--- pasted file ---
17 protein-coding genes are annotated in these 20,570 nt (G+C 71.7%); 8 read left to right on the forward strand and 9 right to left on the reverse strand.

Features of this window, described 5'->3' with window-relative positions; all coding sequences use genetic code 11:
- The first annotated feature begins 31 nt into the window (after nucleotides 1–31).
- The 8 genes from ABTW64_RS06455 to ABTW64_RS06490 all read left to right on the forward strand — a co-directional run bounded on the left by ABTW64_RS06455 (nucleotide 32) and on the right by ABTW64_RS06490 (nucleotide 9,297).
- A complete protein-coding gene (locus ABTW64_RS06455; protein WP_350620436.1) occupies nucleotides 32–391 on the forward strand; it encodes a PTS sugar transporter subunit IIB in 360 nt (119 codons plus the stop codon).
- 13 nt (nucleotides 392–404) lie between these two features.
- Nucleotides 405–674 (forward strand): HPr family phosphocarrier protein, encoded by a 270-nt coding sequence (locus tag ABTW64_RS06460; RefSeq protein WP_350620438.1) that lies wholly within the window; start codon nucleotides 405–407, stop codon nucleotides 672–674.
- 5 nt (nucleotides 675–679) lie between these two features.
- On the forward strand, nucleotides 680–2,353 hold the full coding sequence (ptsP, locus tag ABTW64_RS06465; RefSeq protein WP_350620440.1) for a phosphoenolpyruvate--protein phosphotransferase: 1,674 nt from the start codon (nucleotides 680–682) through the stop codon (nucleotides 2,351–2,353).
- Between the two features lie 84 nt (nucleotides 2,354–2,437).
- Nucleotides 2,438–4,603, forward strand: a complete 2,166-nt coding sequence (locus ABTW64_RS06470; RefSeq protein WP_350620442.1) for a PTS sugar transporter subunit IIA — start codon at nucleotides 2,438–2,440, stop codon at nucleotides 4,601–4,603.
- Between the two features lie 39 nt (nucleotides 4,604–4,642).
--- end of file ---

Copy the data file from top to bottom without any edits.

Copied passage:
17 protein-coding genes are annotated in these 20,570 nt (G+C 71.7%); 8 read left to right on the forward strand and 9 right to left on the reverse strand.

Features of this window, described 5'->3' with window-relative positions; all coding sequences use genetic code 11:
- The first annotated feature begins 31 nt into the window (after nucleotides 1–31).
- The 8 genes from ABTW64_RS06455 to ABTW64_RS06490 all read left to right on the forward strand — a co-directional run bounded on the left by ABTW64_RS06455 (nucleotide 32) and on the right by ABTW64_RS06490 (nucleotide 9,297).
- A complete protein-coding gene (locus ABTW64_RS06455; protein WP_350620436.1) occupies nucleotides 32–391 on the forward strand; it encodes a PTS sugar transporter subunit IIB in 360 nt (119 codons plus the stop codon).
- 13 nt (nucleotides 392–404) lie between these two features.
- Nucleotides 405–674 (forward strand): HPr family phosphocarrier protein, encoded by a 270-nt coding sequence (locus tag ABTW64_RS06460; RefSeq protein WP_350620438.1) that lies wholly within the window; start codon nucleotides 405–407, stop codon nucleotides 672–674.
- 5 nt (nucleotides 675–679) lie between these two features.
- On the forward strand, nucleotides 680–2,353 hold the full coding sequence (ptsP, locus tag ABTW64_RS06465; RefSeq protein WP_350620440.1) for a phosphoenolpyruvate--protein phosphotransferase: 1,674 nt from the start codon (nucleotides 680–682) through the stop codon (nucleotides 2,351–2,353).
- Between the two features lie 84 nt (nucleotides 2,354–2,437).
- Nucleotides 2,438–4,603, forward strand: a complete 2,166-nt coding sequence (locus ABTW64_RS06470; RefSeq protein WP_350620442.1) for a PTS sugar transporter subunit IIA — start codon at nucleotides 2,438–2,440, stop codon at nucleotides 4,601–4,603.
- Between the two features lie 39 nt (nucleotides 4,604–4,642).